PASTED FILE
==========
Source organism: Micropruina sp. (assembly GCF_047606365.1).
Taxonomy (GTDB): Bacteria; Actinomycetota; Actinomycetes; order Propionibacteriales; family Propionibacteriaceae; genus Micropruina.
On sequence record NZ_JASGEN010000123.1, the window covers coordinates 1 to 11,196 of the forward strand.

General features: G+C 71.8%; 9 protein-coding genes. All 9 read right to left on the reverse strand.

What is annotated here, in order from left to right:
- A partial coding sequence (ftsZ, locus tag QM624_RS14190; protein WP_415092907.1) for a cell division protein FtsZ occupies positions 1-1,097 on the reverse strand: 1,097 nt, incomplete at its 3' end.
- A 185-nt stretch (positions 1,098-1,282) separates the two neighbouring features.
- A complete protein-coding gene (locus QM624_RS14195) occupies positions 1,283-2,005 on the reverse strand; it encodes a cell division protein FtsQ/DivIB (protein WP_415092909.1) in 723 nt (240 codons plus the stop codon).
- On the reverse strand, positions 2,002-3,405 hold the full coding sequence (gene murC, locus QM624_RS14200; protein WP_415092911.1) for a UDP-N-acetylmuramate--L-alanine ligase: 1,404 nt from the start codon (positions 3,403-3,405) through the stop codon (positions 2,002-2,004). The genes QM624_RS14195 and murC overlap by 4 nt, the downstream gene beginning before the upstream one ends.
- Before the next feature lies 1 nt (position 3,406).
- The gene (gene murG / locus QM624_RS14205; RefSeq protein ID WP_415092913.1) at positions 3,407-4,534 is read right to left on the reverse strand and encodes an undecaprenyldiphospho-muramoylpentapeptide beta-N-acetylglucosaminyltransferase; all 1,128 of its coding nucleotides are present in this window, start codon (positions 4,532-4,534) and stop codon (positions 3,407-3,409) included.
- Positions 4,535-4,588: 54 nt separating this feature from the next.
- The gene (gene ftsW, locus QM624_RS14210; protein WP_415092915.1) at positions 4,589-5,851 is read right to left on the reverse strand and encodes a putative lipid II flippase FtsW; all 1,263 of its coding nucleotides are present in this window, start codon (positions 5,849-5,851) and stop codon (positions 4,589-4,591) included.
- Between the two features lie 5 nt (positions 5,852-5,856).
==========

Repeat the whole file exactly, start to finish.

Source organism: Micropruina sp. (assembly GCF_047606365.1).
Taxonomy (GTDB): Bacteria; Actinomycetota; Actinomycetes; order Propionibacteriales; family Propionibacteriaceae; genus Micropruina.
On sequence record NZ_JASGEN010000123.1, the window covers coordinates 1 to 11,196 of the forward strand.

General features: G+C 71.8%; 9 protein-coding genes. All 9 read right to left on the reverse strand.

What is annotated here, in order from left to right:
- A partial coding sequence (ftsZ, locus tag QM624_RS14190; protein WP_415092907.1) for a cell division protein FtsZ occupies positions 1-1,097 on the reverse strand: 1,097 nt, incomplete at its 3' end.
- A 185-nt stretch (positions 1,098-1,282) separates the two neighbouring features.
- A complete protein-coding gene (locus QM624_RS14195) occupies positions 1,283-2,005 on the reverse strand; it encodes a cell division protein FtsQ/DivIB (protein WP_415092909.1) in 723 nt (240 codons plus the stop codon).
- On the reverse strand, positions 2,002-3,405 hold the full coding sequence (gene murC, locus QM624_RS14200; protein WP_415092911.1) for a UDP-N-acetylmuramate--L-alanine ligase: 1,404 nt from the start codon (positions 3,403-3,405) through the stop codon (positions 2,002-2,004). The genes QM624_RS14195 and murC overlap by 4 nt, the downstream gene beginning before the upstream one ends.
- Before the next feature lies 1 nt (position 3,406).
- The gene (gene murG / locus QM624_RS14205; RefSeq protein ID WP_415092913.1) at positions 3,407-4,534 is read right to left on the reverse strand and encodes an undecaprenyldiphospho-muramoylpentapeptide beta-N-acetylglucosaminyltransferase; all 1,128 of its coding nucleotides are present in this window, start codon (positions 4,532-4,534) and stop codon (positions 3,407-3,409) included.
- Positions 4,535-4,588: 54 nt separating this feature from the next.
- The gene (gene ftsW, locus QM624_RS14210; protein WP_415092915.1) at positions 4,589-5,851 is read right to left on the reverse strand and encodes a putative lipid II flippase FtsW; all 1,263 of its coding nucleotides are present in this window, start codon (positions 5,849-5,851) and stop codon (positions 4,589-4,591) included.
- Between the two features lie 5 nt (positions 5,852-5,856).